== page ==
Monday, February 7, 2011

Becoming Anti-Anti

In the upcoming edition of our church newsletter, Preparing and Proclaiming will be an article entitled: “How Sorry Do You Need to Be?" In it, I contrast how Protestants and Roman Catholics view repentance.

As I was writing the article, I tried to think through how what I was writing might sound to a Roman Catholic. I wanted to be fair while at the same time standing firm in my convictions and clearly articulating our differences.

I was reminded of one conversation with a Roman Catholic who had accused me of being “anti-Catholic.” The accusation had stung and completely caught me off guard. In my mind, I was being “pro-gospel” and not “anti” anything. To be “anti-Catholic” in my mind meant to target individuals of a certain creed unfairly and with hostility. I have many Catholic friends and I would never want to hurt them or treat them unfairly.

I don’t like being called anti-Catholic any more than I like being called anti-choice or anti-homosexual. Calling someone “anti-(fill-in-the-blank) is relatively easy. It means that you no longer need to deal with the substance of their objection. Instead, you merely attack their motives and lament their vitriolic attack on you.

For Christians who are committed to proclaiming the Good News of Jesus Christ, such comments are inevitable. I have a few thoughts about how we as Christians should respond:

First, we should boldly proclaim the gospel.

I would prefer to be known by what I am for than what I am against. My desire would be that those who know me would say that I am passionately pro-gospel.

Second, we should realize that we must sometimes stand against things.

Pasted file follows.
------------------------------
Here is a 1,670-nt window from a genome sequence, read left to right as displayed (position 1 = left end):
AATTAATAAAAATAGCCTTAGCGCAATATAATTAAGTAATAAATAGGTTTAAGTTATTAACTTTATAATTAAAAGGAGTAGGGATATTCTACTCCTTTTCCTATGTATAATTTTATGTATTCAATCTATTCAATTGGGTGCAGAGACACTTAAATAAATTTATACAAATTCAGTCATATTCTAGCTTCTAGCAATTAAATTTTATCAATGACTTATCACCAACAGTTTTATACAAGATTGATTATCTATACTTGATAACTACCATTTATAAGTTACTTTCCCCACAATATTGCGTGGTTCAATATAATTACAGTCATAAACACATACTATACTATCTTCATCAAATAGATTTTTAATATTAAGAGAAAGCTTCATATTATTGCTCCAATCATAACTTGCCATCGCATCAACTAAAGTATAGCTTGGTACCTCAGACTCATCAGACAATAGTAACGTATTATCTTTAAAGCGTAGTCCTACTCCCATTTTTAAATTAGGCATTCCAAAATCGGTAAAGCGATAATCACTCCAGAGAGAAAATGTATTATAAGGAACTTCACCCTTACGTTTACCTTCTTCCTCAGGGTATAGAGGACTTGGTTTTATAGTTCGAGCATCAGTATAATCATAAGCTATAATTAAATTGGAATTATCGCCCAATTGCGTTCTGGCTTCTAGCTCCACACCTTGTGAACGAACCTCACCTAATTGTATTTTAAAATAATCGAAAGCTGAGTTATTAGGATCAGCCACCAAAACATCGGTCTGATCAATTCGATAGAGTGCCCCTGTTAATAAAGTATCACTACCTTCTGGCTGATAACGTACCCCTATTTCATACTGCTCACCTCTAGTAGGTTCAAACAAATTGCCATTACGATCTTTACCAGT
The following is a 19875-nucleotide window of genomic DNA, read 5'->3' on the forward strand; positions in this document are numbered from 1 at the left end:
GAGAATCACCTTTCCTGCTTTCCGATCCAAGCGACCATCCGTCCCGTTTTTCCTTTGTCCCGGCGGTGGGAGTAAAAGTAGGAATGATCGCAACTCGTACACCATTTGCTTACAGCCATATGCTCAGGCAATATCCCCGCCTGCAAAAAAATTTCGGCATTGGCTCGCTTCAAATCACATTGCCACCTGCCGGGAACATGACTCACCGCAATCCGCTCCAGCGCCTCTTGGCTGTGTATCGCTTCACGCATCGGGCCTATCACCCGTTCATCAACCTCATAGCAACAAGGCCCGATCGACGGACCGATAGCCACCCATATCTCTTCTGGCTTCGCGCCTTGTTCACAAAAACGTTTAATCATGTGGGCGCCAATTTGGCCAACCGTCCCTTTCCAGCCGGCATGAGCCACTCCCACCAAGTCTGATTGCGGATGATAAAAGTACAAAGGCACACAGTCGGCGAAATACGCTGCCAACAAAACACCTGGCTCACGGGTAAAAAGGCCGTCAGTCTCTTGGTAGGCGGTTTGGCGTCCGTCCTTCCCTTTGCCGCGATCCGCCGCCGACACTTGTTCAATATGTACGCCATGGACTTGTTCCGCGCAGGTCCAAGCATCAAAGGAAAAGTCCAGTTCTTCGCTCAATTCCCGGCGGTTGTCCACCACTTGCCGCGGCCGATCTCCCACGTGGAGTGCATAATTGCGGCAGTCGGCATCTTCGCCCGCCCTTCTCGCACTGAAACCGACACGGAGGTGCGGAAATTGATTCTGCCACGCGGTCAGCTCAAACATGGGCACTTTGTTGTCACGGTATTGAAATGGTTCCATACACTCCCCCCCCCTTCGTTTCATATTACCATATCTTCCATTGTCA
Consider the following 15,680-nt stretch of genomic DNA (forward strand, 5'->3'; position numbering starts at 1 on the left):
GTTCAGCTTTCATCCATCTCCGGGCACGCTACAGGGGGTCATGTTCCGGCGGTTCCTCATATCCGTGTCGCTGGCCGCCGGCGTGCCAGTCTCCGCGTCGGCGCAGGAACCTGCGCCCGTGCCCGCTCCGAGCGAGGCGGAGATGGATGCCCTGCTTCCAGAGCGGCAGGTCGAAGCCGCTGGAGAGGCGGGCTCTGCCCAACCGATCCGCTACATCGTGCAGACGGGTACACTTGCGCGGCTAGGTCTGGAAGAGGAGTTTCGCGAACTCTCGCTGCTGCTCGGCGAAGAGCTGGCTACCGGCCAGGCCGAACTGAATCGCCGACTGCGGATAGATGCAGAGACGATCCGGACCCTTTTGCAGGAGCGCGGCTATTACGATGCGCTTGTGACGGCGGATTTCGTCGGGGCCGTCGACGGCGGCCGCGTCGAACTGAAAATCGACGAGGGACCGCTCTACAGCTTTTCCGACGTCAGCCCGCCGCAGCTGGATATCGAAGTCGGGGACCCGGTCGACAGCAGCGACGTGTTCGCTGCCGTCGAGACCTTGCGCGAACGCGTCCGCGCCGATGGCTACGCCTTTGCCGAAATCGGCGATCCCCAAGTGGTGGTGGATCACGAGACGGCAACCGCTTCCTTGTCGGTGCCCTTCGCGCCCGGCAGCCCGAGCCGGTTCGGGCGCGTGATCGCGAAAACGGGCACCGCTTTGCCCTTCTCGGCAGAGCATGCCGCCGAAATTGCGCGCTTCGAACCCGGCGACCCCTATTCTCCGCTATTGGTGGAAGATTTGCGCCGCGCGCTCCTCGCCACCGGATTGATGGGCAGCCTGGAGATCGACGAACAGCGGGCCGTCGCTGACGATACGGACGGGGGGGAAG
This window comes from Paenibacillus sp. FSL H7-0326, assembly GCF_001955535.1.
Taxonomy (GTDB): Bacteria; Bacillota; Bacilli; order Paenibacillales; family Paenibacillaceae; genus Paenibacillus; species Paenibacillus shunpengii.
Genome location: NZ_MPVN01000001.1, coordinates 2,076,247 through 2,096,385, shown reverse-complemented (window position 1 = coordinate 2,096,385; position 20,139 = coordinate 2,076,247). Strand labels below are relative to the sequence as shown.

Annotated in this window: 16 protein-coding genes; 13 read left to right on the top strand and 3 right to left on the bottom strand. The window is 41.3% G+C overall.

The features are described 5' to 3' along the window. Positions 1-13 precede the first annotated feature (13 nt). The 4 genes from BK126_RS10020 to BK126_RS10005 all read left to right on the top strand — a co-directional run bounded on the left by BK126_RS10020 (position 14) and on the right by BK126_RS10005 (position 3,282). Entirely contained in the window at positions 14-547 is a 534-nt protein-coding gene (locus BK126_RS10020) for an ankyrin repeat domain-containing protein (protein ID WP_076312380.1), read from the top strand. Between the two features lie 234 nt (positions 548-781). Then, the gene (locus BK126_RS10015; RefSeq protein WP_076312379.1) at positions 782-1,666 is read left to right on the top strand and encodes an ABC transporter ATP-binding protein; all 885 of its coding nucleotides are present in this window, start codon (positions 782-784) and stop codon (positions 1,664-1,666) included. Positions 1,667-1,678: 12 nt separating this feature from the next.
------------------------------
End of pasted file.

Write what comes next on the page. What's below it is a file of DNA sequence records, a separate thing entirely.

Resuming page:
Even though it is sometimes unpleasant, we are called upon by God to stand against things such as false teaching, injustice, and evil. For example, consider what Paul writes in Ephesians 6:10-12:

Finally, be strong in the Lord and in the strength of his might. Put on the whole armor of God, that you may be able to stand against the schemes of the devil. For we do not wrestle against flesh and blood, but against the rulers, against the authorities, against the cosmic powers over this present darkness, against the spiritual forces of evil in the heavenly places.
Third, we should consider how our words sound to others.

When I disagree—strongly—with the Roman Catholic sacramental system as a means to achieving righteousness, I need to understand that there are many precious people who hold this system close to their hearts. When I attack it, it feels as though I am attacking them personally. It feels as though I am “anti-Catholic.”

Charity requires that we consider carefully how our words sound to those who are hearing them. Paul’s injunction to the Ephesians is one we would do well to heed: “Let no corrupting talk come out of your mouths, but only such as is good for building up, as fits the occasion, that it may give grace to those who hear” (Eph 4:29).

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